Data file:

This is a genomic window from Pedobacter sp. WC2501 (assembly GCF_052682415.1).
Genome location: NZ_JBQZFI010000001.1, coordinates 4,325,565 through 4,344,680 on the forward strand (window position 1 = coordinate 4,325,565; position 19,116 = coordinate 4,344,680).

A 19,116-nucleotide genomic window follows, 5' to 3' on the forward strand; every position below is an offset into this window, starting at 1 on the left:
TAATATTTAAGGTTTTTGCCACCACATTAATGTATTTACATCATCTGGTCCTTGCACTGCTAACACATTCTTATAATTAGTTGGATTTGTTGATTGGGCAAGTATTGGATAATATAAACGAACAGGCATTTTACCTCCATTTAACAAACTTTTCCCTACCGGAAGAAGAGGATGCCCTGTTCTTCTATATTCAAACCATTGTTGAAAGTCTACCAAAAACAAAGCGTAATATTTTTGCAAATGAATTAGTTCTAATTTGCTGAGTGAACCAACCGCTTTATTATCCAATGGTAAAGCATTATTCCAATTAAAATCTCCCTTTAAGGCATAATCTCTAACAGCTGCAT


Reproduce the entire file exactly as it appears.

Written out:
This is a genomic window from Pedobacter sp. WC2501 (assembly GCF_052682415.1).
Genome location: NZ_JBQZFI010000001.1, coordinates 4,325,565 through 4,344,680 on the forward strand (window position 1 = coordinate 4,325,565; position 19,116 = coordinate 4,344,680).

A 19,116-nucleotide genomic window follows, 5' to 3' on the forward strand; every position below is an offset into this window, starting at 1 on the left:
TAATATTTAAGGTTTTTGCCACCACATTAATGTATTTACATCATCTGGTCCTTGCACTGCTAACACATTCTTATAATTAGTTGGATTTGTTGATTGGGCAAGTATTGGATAATATAAACGAACAGGCATTTTACCTCCATTTAACAAACTTTTCCCTACCGGAAGAAGAGGATGCCCTGTTCTTCTATATTCAAACCATTGTTGAAAGTCTACCAAAAACAAAGCGTAATATTTTTGCAAATGAATTAGTTCTAATTTGCTGAGTGAACCAACCGCTTTATTATCCAATGGTAAAGCATTATTCCAATTAAAATCTCCCTTTAAGGCATAATCTCTAACAGCTGCAT